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Litter on the streets encourages stealing, street cleaners promote helpfulness

07 October 2010

The influence of rules on our behaviour is determined to a significant degree by the environment. Evidence of norm-transgressing behaviour, for example graffiti and litter on the streets, encourages the breaking of other rules, such as ignoring prohibitive signs and even stealing. This has been revealed by research conducted by psychologist Kees Keizer, who will be awarded a PhD by the University of Groningen on 14 October 2010.

The research, some of which has been published in the renowned journal Science, not only shows that disorder is catching but that the same applies to order. For example, it turns out that street cleaners can increase the helpfulness of people. The research also shows that prohibitive signs can have an adverse effect and that it is crucial for managers to obey the rules.

Norm transgression is catching

Policy directed towards the reduction of norm-transgressing behaviour relies to a large extent on the deterrent effect of sanctions. This is too one-sided, however – whether or not you obey rules turns out to be determined to a significant degree by signals conveying the degree to which others respect the rules. A series of experiments in the public domain revealed that observing the norm-transgressing behaviour of others, or the evidence of this behaviour, encourages people to misbehave too. For example, the number of people who stole an envelope containing money doubled if there was graffiti or litter nearby. In other words, one norm transgression leads to another. This effect is strengthened if the observed norm transgressors have a high status. It is thus essential that this group in particular obeys the rules. A director who commits fraud is a very influential norm transgressor.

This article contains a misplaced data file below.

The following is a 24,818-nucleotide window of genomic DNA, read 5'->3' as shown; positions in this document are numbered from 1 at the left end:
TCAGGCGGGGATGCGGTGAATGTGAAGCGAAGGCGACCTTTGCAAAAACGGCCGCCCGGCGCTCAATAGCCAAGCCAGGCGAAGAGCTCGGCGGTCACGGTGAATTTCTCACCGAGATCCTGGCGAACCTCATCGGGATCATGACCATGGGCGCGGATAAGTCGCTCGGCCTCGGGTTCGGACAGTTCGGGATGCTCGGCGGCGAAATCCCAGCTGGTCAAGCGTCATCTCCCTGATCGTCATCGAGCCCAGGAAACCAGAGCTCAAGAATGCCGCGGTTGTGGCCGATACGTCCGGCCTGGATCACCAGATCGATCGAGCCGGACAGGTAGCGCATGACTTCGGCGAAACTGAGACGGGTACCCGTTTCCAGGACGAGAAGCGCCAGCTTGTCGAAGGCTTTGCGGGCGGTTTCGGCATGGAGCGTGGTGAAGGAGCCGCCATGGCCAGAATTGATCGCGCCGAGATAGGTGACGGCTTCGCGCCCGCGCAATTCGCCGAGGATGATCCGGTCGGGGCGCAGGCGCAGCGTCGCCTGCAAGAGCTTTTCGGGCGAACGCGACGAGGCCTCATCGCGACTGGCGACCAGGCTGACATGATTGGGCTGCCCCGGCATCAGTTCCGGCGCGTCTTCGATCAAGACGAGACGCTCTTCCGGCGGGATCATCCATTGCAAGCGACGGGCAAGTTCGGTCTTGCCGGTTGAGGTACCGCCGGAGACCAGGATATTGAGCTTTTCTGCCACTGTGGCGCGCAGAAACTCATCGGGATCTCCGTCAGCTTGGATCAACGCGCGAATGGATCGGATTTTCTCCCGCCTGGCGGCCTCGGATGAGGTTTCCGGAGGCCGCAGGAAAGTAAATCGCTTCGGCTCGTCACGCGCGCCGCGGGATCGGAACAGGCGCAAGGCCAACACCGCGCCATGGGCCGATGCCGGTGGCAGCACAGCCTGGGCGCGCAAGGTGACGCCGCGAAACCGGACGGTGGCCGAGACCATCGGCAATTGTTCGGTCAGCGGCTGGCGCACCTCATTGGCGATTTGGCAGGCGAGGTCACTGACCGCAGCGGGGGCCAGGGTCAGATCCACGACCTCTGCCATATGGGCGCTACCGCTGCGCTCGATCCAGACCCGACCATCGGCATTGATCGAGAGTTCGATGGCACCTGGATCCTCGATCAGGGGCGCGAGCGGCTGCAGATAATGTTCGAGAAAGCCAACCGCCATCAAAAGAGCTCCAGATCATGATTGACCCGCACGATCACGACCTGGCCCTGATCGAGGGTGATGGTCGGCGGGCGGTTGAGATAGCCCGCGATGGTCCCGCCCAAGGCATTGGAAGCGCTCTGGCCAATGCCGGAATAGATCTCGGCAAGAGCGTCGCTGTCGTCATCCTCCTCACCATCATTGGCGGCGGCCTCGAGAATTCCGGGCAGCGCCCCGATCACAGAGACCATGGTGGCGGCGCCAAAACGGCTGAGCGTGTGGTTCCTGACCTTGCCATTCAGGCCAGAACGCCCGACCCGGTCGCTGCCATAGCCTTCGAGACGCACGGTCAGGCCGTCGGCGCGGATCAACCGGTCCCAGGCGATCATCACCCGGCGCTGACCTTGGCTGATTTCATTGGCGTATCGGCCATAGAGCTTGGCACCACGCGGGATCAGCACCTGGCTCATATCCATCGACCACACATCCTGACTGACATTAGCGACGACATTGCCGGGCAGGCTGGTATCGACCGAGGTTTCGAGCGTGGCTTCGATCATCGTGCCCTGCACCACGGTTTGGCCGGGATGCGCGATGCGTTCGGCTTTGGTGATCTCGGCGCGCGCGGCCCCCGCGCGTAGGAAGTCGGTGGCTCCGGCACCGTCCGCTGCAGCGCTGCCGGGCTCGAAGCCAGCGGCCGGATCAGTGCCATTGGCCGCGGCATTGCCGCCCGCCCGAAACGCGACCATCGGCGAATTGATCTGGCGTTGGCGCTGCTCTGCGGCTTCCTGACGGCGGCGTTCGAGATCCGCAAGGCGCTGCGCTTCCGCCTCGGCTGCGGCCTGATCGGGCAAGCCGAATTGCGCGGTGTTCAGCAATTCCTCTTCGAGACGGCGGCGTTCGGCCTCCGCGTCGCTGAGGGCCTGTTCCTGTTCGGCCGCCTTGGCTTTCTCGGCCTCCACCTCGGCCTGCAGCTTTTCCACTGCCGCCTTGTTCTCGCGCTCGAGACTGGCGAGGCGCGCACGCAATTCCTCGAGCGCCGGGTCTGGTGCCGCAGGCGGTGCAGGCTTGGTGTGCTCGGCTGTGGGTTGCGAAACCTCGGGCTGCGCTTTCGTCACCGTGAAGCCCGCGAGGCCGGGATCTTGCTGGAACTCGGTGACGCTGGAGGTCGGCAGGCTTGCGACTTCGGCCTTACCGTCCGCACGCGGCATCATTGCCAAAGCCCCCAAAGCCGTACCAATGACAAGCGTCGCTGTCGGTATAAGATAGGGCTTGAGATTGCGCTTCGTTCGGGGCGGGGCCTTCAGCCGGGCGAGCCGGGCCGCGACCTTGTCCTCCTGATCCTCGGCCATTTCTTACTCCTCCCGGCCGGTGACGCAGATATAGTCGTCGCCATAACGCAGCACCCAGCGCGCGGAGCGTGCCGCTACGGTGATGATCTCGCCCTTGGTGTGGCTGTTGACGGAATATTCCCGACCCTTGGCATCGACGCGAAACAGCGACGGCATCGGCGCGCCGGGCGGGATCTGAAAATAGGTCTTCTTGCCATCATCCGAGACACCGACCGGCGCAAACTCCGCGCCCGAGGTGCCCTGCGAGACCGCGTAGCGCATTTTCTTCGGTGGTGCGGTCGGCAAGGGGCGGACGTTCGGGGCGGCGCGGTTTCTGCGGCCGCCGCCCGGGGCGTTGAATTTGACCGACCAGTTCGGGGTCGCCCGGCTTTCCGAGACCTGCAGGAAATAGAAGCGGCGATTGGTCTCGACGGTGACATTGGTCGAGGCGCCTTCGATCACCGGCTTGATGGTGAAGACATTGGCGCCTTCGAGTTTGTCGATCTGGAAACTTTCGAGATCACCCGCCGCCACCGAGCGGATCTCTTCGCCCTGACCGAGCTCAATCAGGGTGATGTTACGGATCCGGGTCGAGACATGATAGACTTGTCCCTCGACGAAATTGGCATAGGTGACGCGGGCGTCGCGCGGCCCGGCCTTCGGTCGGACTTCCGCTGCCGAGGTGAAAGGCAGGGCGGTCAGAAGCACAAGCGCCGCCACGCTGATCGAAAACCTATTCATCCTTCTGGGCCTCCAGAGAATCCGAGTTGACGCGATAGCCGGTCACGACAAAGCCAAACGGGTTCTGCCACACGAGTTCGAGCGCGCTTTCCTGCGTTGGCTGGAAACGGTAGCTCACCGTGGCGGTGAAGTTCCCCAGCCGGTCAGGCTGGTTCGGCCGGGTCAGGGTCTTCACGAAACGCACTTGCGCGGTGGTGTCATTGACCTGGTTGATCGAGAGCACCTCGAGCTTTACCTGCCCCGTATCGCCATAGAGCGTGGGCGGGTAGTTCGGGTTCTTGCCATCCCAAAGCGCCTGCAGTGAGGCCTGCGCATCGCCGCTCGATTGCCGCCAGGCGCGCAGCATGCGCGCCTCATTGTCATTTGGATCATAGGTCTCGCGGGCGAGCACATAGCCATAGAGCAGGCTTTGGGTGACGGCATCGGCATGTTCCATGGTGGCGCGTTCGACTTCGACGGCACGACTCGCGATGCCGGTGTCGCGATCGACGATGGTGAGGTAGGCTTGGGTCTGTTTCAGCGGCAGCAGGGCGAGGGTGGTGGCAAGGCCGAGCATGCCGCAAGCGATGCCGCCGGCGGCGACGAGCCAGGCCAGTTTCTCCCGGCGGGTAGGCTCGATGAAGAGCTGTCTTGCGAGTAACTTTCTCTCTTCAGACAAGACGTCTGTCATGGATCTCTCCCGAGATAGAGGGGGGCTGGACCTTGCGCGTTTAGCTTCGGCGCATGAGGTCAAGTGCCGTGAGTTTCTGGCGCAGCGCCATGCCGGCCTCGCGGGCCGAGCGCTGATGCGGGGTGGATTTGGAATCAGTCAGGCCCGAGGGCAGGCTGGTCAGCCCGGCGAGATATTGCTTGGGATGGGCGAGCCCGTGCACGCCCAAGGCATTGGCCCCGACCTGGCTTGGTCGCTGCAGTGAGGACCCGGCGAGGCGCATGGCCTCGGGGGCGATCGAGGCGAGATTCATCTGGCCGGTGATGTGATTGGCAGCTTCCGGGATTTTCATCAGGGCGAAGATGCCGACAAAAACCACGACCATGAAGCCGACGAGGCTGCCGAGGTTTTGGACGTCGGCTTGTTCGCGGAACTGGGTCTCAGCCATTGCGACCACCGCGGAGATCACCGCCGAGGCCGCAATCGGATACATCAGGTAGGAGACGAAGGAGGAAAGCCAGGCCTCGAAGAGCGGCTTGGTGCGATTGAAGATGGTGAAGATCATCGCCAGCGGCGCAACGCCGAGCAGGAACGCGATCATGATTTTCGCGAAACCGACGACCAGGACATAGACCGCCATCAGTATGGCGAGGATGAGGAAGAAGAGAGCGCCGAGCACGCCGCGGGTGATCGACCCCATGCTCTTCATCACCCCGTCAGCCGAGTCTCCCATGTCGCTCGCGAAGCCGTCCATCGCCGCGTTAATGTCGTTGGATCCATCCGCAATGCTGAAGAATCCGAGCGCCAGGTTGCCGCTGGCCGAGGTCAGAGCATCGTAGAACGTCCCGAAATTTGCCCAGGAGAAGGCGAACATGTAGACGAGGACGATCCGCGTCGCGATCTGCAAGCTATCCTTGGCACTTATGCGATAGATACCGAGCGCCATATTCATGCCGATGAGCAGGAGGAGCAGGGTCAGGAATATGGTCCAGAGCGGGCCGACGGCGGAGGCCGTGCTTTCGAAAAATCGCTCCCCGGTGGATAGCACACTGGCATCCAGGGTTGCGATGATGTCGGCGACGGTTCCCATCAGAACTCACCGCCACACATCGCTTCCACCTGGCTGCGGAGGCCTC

Prohibitive signs have the opposite effect

Prohibitive signs are usually used to draw extra attention to familiar rules. This is usually in an environment where many people do not obey these rules. However, situating such signs in these environments has the opposite effect. They draw extra attention to the norm-transgressing behaviour! Putting a ‘Don’t throw litter on the street’ sign in an environment where there is a lot of litter not only results in more litter, it also encourages an increase in other norm-transgressing behaviour.

Spotlight desired behaviour

The same applies to order as to disorder – observing someone who clearly respects a norm encourages other norm-conforming behaviour. It turns out that the number of people who helped someone who had dropped their shopping nearly doubled if they had seen a pavement cleaner just before. This not only demonstrates that a single person can have a positive effect, it also opens up opportunities for policy. The researcher gives the example of the municipal cleaning service that cleans the city at the crack of dawn. Keizer: ‘This cleaning service misses its positive effect because no-one sees it at work. The work should be more visible!’

SIRE adverts ineffective

Not only policy but also campaigns could be much more effectively designed. In current campaigns people are often shown misbehaving, i.e. that this is why there is a problem. The SIRE foundation regularly airs television adverts highlighting undesired behaviour, for example ‘Nice people and how to deal with them’ and ‘Short fuse’, where aggression was the topic. The research demonstrates that this is the wrong approach because you are then encouraging norm-transgressing behaviour. Keizer: ‘What you should be showing is people demonstrating the desired behaviour.’

Curriculum vitae

Kees Keizer (Leeuwarden, 1975) studied psychology in Groningen. He conducted his PhD research at the department of Social Psychology of the University of Groningen and within the ICS research school. His supervisors were Prof. S. Lindenberg and Prof. L. Steg. Keizer is currently a lecturer at the Faculty of BSS at the University of Groningen. The title of his thesis is ‘The spreading of disorder’.

Note for the editor

Contact: Kees Keizer  

Last modified:15 September 2017 3.29 p.m.
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